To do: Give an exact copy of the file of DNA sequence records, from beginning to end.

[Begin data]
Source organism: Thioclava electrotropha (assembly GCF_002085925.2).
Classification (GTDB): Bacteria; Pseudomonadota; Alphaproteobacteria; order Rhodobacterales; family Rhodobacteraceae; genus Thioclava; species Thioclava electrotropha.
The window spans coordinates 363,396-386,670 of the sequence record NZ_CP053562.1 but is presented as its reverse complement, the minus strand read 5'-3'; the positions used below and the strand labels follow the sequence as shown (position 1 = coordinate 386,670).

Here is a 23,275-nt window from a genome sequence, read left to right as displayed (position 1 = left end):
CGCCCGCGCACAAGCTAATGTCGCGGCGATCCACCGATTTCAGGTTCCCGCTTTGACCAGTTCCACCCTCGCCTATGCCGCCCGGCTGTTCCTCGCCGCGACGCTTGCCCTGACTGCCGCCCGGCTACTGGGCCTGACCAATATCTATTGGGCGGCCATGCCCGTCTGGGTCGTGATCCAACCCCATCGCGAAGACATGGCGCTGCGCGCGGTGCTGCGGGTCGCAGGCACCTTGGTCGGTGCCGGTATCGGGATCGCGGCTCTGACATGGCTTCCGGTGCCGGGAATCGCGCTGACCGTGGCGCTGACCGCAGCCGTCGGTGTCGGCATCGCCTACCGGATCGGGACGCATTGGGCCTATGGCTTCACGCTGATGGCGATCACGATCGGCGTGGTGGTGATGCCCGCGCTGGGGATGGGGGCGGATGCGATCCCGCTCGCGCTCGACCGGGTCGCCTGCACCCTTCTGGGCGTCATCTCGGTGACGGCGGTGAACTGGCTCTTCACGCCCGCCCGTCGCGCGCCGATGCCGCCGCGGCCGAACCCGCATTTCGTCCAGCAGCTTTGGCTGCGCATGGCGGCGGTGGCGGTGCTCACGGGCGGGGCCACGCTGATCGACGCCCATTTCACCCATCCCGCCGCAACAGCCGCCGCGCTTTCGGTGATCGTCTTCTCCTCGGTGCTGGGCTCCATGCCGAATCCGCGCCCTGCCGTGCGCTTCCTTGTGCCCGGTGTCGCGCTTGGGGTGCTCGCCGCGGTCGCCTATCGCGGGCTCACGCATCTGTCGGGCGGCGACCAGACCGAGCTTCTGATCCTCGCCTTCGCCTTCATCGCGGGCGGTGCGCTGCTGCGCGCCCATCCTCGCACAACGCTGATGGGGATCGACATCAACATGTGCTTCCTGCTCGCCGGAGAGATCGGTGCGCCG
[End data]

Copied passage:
Source organism: Thioclava electrotropha (assembly GCF_002085925.2).
Classification (GTDB): Bacteria; Pseudomonadota; Alphaproteobacteria; order Rhodobacterales; family Rhodobacteraceae; genus Thioclava; species Thioclava electrotropha.
The window spans coordinates 363,396-386,670 of the sequence record NZ_CP053562.1 but is presented as its reverse complement, the minus strand read 5'-3'; the positions used below and the strand labels follow the sequence as shown (position 1 = coordinate 386,670).

Here is a 23,275-nt window from a genome sequence, read left to right as displayed (position 1 = left end):
CGCCCGCGCACAAGCTAATGTCGCGGCGATCCACCGATTTCAGGTTCCCGCTTTGACCAGTTCCACCCTCGCCTATGCCGCCCGGCTGTTCCTCGCCGCGACGCTTGCCCTGACTGCCGCCCGGCTACTGGGCCTGACCAATATCTATTGGGCGGCCATGCCCGTCTGGGTCGTGATCCAACCCCATCGCGAAGACATGGCGCTGCGCGCGGTGCTGCGGGTCGCAGGCACCTTGGTCGGTGCCGGTATCGGGATCGCGGCTCTGACATGGCTTCCGGTGCCGGGAATCGCGCTGACCGTGGCGCTGACCGCAGCCGTCGGTGTCGGCATCGCCTACCGGATCGGGACGCATTGGGCCTATGGCTTCACGCTGATGGCGATCACGATCGGCGTGGTGGTGATGCCCGCGCTGGGGATGGGGGCGGATGCGATCCCGCTCGCGCTCGACCGGGTCGCCTGCACCCTTCTGGGCGTCATCTCGGTGACGGCGGTGAACTGGCTCTTCACGCCCGCCCGTCGCGCGCCGATGCCGCCGCGGCCGAACCCGCATTTCGTCCAGCAGCTTTGGCTGCGCATGGCGGCGGTGGCGGTGCTCACGGGCGGGGCCACGCTGATCGACGCCCATTTCACCCATCCCGCCGCAACAGCCGCCGCGCTTTCGGTGATCGTCTTCTCCTCGGTGCTGGGCTCCATGCCGAATCCGCGCCCTGCCGTGCGCTTCCTTGTGCCCGGTGTCGCGCTTGGGGTGCTCGCCGCGGTCGCCTATCGCGGGCTCACGCATCTGTCGGGCGGCGACCAGACCGAGCTTCTGATCCTCGCCTTCGCCTTCATCGCGGGCGGTGCGCTGCTGCGCGCCCATCCTCGCACAACGCTGATGGGGATCGACATCAACATGTGCTTCCTGCTCGCCGGAGAGATCGGTGCGCCG